Olathe Ted Kim of Lenexa was busted for drugs last year but deserved a break. Statistics said so.
Forget the old gut feeling of a judge or probation officer. Kim's answers to 54 questions got him a far more limited probation than the long hours of programs he could have faced.
He scored "very low risk" on a statistical tool that predicts how likely an offender is to fail probation or parole. Putting such people in highly intense programs can actually make them more likely to become criminals, experts say.
For six years, Johnson County District Court has been a pilot project — the only Kansas district to test the statistical tool called Level of Service Inventory Revised. But state court officials say they finally are getting money from fees to teach the system to court services probation workers statewide and will start next year.
Alex Holsinger, associate professor of criminal justice at the University of Missouri-Kansas City, evaluates how Johnson County staff use what he says is among the best of many such statistical tools.
"They're doing it as well as anyplace in the country," he said.
Results mirror how workers score the offenders, with 6 percent failing among the very low risk group and up to 53 percent failing among the highest risk.
He also found that targeting more programs to higher-risk people appeared to work. The number of those sent from community corrections probation to jail or prison dropped from 40 percent in 2004 to 23 percent last year.
Amy Bond, a probation officer with the Johnson County Department of Corrections, sat recently with Kim, 25, to explain how she assessed him.
She gave him the test before his sentencing early this year, after he had pleaded guilty to selling the prescription narcotic oxycodone and possessing marijuana.
The questions are open-ended and provide answers that give scores in each of 10 categories, things like criminal history, companions, substance abuse problems and attitudes.
Kim, who works as a chef, scored zero risk on five categories but high risk on leisure/recreation and moderate risk on substance abuse and companions.
He took prescription narcotics for a burst disc in his back, he said, fell in with the wrong friends, used such pills recreationally and sold them.
A friend introduced him to what turned out to be an undercover police officer, and he sold him four pills for $200.
Kim scored at 11 percent risk level on the test. Based partly on that, a judge sentenced him to 14 days of shock time in jail and 18 months of probation.
Among categories that Kim scored zero risk on was attitudes, meaning he did not need long hours of work on changing criminal thought patterns. He doesn't see an unlocked car with a cell phone in the seat, for instance, and think, "That phone is mine." He doesn't make excuses like "everyone does it" or consider cops and judges out to get him.
He did not belong among more hardened offenders, Bond said.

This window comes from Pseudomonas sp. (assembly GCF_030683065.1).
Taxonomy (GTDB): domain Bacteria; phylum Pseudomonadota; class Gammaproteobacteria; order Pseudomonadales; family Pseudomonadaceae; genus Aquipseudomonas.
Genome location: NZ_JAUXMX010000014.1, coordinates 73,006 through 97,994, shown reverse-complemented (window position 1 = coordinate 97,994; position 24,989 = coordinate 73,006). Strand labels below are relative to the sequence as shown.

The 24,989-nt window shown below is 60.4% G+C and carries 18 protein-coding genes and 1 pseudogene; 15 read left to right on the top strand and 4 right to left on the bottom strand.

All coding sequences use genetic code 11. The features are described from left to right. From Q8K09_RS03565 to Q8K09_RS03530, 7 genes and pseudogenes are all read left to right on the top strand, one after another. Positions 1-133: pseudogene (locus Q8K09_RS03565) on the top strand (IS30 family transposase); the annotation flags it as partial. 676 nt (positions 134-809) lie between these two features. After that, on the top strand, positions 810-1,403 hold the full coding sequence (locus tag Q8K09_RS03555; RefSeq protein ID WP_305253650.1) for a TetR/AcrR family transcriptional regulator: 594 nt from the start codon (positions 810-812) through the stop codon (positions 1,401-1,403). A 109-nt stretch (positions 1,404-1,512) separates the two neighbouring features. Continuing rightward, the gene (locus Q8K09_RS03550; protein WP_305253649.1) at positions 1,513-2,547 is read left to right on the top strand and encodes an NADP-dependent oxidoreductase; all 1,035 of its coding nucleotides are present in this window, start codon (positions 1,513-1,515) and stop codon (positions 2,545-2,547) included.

"I didn't want him sitting out in the lobby with some other clients picking up new skills."
By now he has done drug treatment, goes to a therapist and still attends 12-step meetings.
"I got rid of all the bad friends and kept all the good friends," he said. "I see (probation) as almost a blessing as far as improving myself."
Such assessment tools have been used for generations but are getting better, and some liken the Level of Service Inventory Revised to a sleek new cell phone. Missouri uses a variation of a much older tool.
The Kansas Department of Corrections has also used the system for six years with parolees. It helped the state have the second-lowest growth in prison population nationwide from 2000 to 2009, said Roger Haden, deputy secretary of corrections.
Amid state budget problems, the tool will continue to target shrinking parole resources to those most likely to go back to prison, Haden said.
Edward Latessa, director of the School of Criminal Justice at the University of Cincinnati, gave a lecture to experts in Kansas City last month on best practices in corrections. Assessment tools, he said, "are the engine that drives correctional programs."
Latessa, an expert in evaluating such programs, cited new studies showing that high-risk offenders clearly did better with 200 hours or more in programs that address specific weaknesses.
But increasing the program dosage for low-risk people causes far more to fail, he said.
Throwing them into programs with higher-risk people can disrupt social networks and teach anti-social behavior, he said.
And forget corrections practices that flat do not work like yoga, physical conditioning, dancing, jogging, gardening, bowling or shaming people with things like pink underwear or diapers, Latessa said.
"Take a bunch of offenders and teach them bowling and you'll have a bunch of offenders who know how to bowl," he said.
Shame anti-social people, he said, and you get angry anti-social people.
Use the assessments and target weaknesses in the highest-risk offender, he advised.
"You got to go at this person with everything you got."